Revitalised under new coach Andrew Webster, NZ Warriors halfback Shaun Johnson has no doubt he still has what it takes to succeed in the NRL.
Now 32, Johnson is about to embark on his 13th season in the NRL, and the last of his current contract with the Warriors.
But under the stewardship of Webster, who's taken the reins at the Warriors after working as an assistant coach to Ivan Cleary at two-time premiers Penrith Panthers, Johnson has a new lease on life.
In the same week as the NRL season launches, with the Warriors to kick-off their campaign against Newcastle Knights in Wellington, the veteran halfback presents a leaner, meaner figure.
Helping Johnson's cause is the comfort in the Warriors' being able to base themselves at home for the new season - his form improved drastically in 2022 after the team's homecoming against Wests Tigers.
Facing competition from new recruits Te Maire Martin and Luke Metcalf, as well as young gun Ronald Volkman, Johnson has put in the work to put himself front and centre to be a starting half for the new season.
But despite being the most senior of the Warriors' halves, Johnson knows he's put the work in to lead the team around the park in 2023.
"We haven't played a game yet, so I should be feeling pretty good - and I am," said Johnson.
"I've been able to train [for] the full pre-season. I can't remember the last time I've headed into a season feeling as fit and having the reps under my belt like I do at the moment.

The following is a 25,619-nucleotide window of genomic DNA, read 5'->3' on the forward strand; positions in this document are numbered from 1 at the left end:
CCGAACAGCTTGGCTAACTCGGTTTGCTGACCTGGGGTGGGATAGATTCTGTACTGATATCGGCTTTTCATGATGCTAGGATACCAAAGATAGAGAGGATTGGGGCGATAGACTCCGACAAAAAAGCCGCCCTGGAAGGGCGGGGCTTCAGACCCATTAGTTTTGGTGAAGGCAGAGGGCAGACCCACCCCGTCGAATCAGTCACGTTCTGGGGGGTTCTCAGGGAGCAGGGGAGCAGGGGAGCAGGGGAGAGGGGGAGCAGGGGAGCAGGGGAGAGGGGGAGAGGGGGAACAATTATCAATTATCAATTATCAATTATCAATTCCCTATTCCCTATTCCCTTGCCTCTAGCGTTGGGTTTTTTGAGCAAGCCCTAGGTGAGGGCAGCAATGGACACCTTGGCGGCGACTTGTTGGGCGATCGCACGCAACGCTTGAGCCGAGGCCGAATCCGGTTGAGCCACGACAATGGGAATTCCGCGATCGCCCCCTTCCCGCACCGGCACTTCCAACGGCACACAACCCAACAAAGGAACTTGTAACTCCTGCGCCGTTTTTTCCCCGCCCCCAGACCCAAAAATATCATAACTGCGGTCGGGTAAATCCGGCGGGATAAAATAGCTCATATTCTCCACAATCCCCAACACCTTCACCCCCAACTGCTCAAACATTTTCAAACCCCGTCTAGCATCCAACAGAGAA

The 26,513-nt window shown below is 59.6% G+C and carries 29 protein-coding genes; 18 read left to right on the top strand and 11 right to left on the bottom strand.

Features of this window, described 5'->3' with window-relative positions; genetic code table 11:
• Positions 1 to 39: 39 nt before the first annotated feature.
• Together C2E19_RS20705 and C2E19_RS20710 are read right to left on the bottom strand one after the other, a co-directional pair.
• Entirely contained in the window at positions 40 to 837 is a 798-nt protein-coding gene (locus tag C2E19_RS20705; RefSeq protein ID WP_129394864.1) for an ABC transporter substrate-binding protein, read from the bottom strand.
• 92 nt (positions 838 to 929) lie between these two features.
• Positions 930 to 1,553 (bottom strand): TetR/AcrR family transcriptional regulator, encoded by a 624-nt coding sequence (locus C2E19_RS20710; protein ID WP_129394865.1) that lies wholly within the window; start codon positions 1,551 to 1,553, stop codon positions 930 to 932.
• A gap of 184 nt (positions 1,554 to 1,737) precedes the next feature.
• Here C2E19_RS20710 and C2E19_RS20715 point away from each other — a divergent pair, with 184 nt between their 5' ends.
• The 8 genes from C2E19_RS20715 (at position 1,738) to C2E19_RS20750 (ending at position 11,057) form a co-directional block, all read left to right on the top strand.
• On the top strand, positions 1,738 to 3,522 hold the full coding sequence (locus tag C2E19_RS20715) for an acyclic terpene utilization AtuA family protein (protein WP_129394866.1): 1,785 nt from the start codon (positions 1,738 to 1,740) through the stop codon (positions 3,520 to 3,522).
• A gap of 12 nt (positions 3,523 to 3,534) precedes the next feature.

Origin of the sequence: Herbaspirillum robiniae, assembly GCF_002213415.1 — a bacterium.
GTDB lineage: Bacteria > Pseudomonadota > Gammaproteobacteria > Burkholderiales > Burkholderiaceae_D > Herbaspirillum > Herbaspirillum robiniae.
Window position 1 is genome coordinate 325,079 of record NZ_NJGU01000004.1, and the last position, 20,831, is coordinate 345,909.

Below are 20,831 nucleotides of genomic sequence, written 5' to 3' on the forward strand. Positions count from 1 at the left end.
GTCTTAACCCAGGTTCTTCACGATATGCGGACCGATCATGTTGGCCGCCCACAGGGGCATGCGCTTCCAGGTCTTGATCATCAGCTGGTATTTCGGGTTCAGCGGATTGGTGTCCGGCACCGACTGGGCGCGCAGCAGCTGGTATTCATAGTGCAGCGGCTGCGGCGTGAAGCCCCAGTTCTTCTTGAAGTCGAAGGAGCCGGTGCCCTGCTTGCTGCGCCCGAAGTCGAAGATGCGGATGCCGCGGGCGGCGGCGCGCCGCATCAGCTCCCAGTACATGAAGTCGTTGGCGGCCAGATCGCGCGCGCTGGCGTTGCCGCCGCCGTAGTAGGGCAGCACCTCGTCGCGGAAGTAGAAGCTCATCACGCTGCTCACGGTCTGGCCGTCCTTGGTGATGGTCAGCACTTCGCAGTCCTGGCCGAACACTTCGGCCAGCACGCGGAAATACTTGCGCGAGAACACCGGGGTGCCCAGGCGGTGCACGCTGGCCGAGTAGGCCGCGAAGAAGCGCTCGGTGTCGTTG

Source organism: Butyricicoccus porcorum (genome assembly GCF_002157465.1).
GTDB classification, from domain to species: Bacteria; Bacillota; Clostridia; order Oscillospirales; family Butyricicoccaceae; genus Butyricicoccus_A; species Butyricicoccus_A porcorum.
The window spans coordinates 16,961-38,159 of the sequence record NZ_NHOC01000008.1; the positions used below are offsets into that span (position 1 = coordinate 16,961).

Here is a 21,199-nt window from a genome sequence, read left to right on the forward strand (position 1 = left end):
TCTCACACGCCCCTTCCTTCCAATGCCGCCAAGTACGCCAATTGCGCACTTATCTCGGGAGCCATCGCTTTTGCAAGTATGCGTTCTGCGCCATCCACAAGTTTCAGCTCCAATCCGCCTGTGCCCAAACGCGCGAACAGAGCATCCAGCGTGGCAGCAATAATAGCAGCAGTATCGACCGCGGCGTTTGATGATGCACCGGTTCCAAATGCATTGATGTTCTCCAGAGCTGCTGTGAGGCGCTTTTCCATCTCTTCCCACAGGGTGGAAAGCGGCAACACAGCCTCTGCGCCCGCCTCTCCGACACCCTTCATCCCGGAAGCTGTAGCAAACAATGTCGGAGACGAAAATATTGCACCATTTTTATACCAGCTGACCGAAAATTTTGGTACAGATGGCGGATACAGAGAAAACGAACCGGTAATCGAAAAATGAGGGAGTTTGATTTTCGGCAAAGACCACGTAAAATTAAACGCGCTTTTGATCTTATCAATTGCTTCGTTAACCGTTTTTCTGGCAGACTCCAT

"Having Webby come in, challenging me, making me hungry to reestablish myself as well. They're all reasons why I've had a good pre-season.
"Like I said, we haven't played a game yet, but all I know is I can leave this conversation knowing I've given myself the opportunity to go out there and perform for the full season with the work I've done.
"I've got that confidence under my belt."
There's a very real possibility that 2023 is the final time Johnson runs out for the Warriors.
Since his debut in 2011, the halfback has been arguably the Warriors' most high-profile player, on and off the pitch as the face of the club.
But New Zealand's famed tall poppy syndrome has seen Johnson at times vilified, with the club's failures in recent seasons - either side of a stint with Cronulla Sharks - placed on his shoulders.
Despite the frustrations of some fans though, Johnson's place in Warriors' folklore isn't in doubt.
With 927 points, Johnson is nearly 300 clear of Stacey Jones - considered to be the greatest Warrior of all time - and could cross 1000 this season.
As far as statistics go, though, Johnson has never been one to dwell on how he'll be remembered, and instead asserts he still has plenty more to give at the highest level.
"It's probably something I've never thought about until the question was asked. I never played my career thinking 'how am I going to be remembered?'
"I've just played it in the moment. People's opinions of me have come from that, whether it's been good or bad.
"The only real opinions I care about are the ones of the boys downstairs. That's all that really matters to me.
"I'm driven to prove myself to them, and I'm driven to prove it to myself that I still belong in this arena, and that I've still got something to offer.
"Because I am getting better."
The Warriors begin their 2023 NRL campaign on Friday night against Newcastle Knights.